The MP3 Vs. the E-Book: 'Online Music Then and Now' SXSWi Examines What We Have (And Haven't) Learned ...
The MP3 Vs. the E-Book: 'Online Music Then and Now' SXSWi Examines What We Have (And Haven't) Learned ...

While South by Southwest's Interactive (SXSWi) and Music festivals are essentially two separate events, they do have one major thing in common: music. Many music companies will be at both conferences, having meetings, speaking on panels and networking at evening after-parties. Expect the typically heavy flow of press releases as companies announce new products and partnerships. And look for tech enthusiasts to vet a slew of next-big-thing mobile apps looking to use SXSW as a launching pad.

But the two portions of the annual SXSW conference are hardly similar. They run at separate times - Interactive precedes Music - and are culturally divergent. When Interactive fades into Music, the clothes get more tattered, the hair gets longer and people attend beer-soaked day parties scattered around downtown rather than thought-provoking panel discussions in the convention center. The Music event is filled with artists, managers, agents, labels, brands and marketers who make up a living in the music business. Interactive is filled with technologists certain they know what's best for the music business.

The music-themed panels and discussions at this year's SXSWi will be centered on a few themes: music discovery; music data; music and social networks; do-it-yourself marketing and streaming as the business model of the future. Most music panels are on Tuesday, March 13. Unfortunately, some of them run concurrently.

Among the highlights could be a solo presentation from Spotify chief content officer Ken Parks at 11am on Tuesday, March 13. Parks should have plenty to say about recent criticism of notable Spotify holdouts - Coldplay, Adele, the Black Keys - and streaming models' payouts to artists and labels. Any bloggers looking for a "gotcha" quote probably won't get one here, however. Spotify executives are extremely good at staying on-message.

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More than a few people think social will be the next driving force in music. " Can Social Music Save the Music Industry?" at 12:30pm on Tuesday, March 13 has an overblown title - if the business can be saved, it will surely require more than social innovations - but should be a good discussion. RootMusic CEO J Sider, Official.fm chief product officer Jason Herskowitz, Songkick co-founder and CPO Michelle You and Polyvinyl Record Co. label manager Seth Hubbard will tell us how social will change how people discover and experience music. At the same time, " Turntable.fm is the Future of Music is Social" with the company's co-founders will provide more insight into social music and hopefully explain why Turntable.fm was not able to maintain its summer 2011 hot streak.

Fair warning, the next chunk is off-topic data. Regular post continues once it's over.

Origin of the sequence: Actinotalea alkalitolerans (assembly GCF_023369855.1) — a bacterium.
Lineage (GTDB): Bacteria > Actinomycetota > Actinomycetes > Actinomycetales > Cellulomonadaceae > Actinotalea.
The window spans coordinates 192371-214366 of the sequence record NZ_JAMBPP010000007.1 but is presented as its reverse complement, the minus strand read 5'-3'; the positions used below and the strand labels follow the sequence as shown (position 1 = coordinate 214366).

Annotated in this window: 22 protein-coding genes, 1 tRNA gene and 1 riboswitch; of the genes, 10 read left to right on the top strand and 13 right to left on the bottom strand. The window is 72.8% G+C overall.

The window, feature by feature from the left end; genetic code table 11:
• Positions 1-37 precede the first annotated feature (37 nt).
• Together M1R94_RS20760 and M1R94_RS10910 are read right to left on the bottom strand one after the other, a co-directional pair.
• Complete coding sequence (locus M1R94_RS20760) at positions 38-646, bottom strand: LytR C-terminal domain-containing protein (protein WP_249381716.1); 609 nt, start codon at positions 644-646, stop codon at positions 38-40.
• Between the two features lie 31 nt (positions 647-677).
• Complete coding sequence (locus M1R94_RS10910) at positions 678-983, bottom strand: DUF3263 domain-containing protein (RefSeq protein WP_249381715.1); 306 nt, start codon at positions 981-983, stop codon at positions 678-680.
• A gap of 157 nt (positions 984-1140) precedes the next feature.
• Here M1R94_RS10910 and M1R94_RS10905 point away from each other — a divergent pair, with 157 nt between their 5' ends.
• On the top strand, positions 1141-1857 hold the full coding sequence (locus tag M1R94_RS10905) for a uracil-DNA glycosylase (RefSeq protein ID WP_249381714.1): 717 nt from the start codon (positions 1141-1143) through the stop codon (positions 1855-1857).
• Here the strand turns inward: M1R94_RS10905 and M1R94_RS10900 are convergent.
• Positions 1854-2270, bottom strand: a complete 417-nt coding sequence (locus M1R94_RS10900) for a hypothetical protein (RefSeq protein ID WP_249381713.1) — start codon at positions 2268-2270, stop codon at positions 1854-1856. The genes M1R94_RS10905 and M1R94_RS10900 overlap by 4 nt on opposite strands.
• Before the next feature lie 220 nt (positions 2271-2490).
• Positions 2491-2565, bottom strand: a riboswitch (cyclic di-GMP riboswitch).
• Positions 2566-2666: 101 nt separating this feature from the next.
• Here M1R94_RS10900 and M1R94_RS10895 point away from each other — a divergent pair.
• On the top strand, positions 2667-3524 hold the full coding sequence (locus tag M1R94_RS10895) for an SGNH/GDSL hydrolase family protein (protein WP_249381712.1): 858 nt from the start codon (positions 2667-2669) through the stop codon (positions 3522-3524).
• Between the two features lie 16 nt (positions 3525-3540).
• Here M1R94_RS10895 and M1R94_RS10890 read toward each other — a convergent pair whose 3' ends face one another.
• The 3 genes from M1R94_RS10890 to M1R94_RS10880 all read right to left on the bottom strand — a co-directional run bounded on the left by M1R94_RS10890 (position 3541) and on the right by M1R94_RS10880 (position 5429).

Marketing advice will abound at SXSWi but only one panel will focus on music. Crowd Factory CEO Sanjay Dholakia will lead a panel about new social marketing techniques titled "Forget Radio, Let Your Fans Market Your Music," at 3:30pm on Tuesday, March 13.

SXSWi specializes in the kind of geeky topics that don't fit well with the music conference audience. One example "Data Mining Music" by the Echo Nest's director of developer platform, Paul Lamere, at 5pm on Sunday, March 11. Expect a dizzying and fascinating display of the ways programmers can work with large data sets of music intelligence and the products that can be created.

Rovi's Michael Papish will present "The Dark Arts of Digital Music Recommendations" about data- and algorithm-driven music suggestions at 1pm on Tuesday, March 12. " Music Discovery: Man vs. Machine," at 9:30am on Tuesday, March 13, will pit the human world (represented by KCRW and Sperry Media) against the machine world (Wahwah.fm and We Are Hunted).

This year's SXSWi may or may not be the launching ground for a game-changing, breakthrough app. The conference is to mobile apps what the NFL combine is to the NFL draft: a brief, intense showcase where critical analysts poke and prod aspiring millionaires. Every few years SXSWi graduates a superstar - Twitter debuted at SXSW in 2007 and Foursquare made waves in 2009. But even if SXSWi was their coming out party, most of these apps don't make it into the mainstream's consciousness.

Which apps have the best chances of rising above the noise? An app needs to have widespread appeal to become a SXSWi buzz app, so breakthrough apps are likely to involve communication or networking. Some leading candidates are Highlight and Glancee, apps that combine social networking and geo-location. Imagine opening the Highlight app, seeing other app users in the room, reading the bio of a person standing on the other side of the room and sending that person a message. Early adopters should find these apps fun and helpful, but the rest of America might have a different opinion. After all, one man's networking is another man's cyberstalking.

Considering how important music is to the conference, it's ironic that music apps don't make a bigger splash at SXSWi. There will be a couple app events, however. " Music 2.0: Engaging Fans with Mobile Social Apps," at 12:30pm on Tuesday, March 13, will feature executives from Mobile Roadie, MTV Networks, Creative Artists Agency and GetGlue. For an overview of today's better music apps, check out "Music Apps Gone Wild" by Evolver.fm editor Eliot Van Buskirk at 1:30pm on Sunday, March 11.

Billboard.biz will be all over SXSWi and SXSW this year - check in daily for the latest!